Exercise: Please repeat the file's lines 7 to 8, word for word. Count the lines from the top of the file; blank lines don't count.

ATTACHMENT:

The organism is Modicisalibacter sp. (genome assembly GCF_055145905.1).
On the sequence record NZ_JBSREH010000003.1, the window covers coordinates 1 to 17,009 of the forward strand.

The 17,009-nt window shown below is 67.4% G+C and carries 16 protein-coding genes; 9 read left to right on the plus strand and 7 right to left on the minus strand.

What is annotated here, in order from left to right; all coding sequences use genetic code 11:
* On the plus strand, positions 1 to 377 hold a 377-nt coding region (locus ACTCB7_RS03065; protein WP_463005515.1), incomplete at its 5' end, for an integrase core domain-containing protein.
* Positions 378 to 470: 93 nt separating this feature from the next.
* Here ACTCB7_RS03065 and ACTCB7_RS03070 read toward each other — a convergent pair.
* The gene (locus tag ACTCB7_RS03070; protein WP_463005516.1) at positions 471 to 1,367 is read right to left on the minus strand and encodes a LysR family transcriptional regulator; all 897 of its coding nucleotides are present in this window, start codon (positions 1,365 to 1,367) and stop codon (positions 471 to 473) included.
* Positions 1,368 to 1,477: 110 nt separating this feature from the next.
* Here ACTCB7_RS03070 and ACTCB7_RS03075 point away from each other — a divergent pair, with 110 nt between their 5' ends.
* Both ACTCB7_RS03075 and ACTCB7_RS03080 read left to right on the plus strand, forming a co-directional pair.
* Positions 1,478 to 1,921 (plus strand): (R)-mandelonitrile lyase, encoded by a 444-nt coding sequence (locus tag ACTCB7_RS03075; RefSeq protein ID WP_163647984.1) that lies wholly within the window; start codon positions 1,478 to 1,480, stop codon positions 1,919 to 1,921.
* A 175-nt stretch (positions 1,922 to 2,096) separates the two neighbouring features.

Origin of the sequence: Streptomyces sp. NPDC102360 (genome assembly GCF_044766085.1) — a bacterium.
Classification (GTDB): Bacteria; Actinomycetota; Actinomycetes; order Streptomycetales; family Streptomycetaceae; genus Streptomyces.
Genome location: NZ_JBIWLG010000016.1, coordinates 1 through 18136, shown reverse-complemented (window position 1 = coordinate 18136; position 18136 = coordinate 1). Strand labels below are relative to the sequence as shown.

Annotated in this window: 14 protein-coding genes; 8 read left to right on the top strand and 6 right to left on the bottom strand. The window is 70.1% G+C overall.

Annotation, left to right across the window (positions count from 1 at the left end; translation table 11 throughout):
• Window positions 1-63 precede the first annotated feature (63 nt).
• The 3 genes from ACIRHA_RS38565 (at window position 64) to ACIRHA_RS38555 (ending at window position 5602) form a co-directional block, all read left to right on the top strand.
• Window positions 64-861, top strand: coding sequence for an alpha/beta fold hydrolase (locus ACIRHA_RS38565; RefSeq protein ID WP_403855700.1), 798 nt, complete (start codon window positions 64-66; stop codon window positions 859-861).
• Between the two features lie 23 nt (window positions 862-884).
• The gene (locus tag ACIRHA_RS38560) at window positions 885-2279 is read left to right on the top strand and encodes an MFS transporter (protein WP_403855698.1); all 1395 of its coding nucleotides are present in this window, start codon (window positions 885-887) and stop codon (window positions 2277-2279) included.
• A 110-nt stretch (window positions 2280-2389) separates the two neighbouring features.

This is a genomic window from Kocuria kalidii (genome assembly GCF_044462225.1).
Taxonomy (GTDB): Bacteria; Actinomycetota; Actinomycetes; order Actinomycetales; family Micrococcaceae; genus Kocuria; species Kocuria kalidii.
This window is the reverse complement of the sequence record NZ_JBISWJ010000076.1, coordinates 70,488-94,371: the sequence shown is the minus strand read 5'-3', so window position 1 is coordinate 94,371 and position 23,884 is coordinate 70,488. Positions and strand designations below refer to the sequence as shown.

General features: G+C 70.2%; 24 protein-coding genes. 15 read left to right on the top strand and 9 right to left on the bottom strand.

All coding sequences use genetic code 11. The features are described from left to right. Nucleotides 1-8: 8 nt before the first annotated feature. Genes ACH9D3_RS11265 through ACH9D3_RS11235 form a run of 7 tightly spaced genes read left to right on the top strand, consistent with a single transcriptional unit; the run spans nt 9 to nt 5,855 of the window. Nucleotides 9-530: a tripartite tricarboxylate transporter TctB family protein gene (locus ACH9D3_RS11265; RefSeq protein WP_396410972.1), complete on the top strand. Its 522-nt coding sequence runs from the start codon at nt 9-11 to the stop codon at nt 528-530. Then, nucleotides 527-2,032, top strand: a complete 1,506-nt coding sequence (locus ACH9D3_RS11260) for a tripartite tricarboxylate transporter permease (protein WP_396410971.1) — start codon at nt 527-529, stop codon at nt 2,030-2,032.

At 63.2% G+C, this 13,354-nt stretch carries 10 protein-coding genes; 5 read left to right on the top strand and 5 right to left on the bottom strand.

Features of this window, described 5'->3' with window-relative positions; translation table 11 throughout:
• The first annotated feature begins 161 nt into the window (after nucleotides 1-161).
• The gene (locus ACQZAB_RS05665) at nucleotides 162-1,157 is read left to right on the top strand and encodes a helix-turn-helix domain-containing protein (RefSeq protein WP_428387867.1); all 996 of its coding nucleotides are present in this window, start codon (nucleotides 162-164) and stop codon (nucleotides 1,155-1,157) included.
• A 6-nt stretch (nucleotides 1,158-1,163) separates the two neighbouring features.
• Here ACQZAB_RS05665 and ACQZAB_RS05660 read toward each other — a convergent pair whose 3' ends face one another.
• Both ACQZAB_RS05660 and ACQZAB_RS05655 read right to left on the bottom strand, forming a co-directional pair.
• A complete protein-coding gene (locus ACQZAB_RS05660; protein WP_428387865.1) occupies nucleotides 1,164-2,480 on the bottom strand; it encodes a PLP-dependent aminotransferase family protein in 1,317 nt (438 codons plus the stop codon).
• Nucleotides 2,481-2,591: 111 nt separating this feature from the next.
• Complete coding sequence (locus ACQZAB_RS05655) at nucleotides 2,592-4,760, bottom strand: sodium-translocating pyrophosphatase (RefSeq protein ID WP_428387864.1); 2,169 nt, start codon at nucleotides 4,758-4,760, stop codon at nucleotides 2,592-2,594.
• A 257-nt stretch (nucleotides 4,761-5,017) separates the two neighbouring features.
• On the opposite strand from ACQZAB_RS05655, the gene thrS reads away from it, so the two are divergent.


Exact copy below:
* Here ACTCB7_RS03065 and ACTCB7_RS03070 read toward each other — a convergent pair.
* The gene (locus tag ACTCB7_RS03070; protein WP_463005516.1) at positions 471 to 1,367 is read right to left on the minus strand and encodes a LysR family transcriptional regulator; all 897 of its coding nucleotides are present in this window, start codon (positions 1,365 to 1,367) and stop codon (positions 471 to 473) included.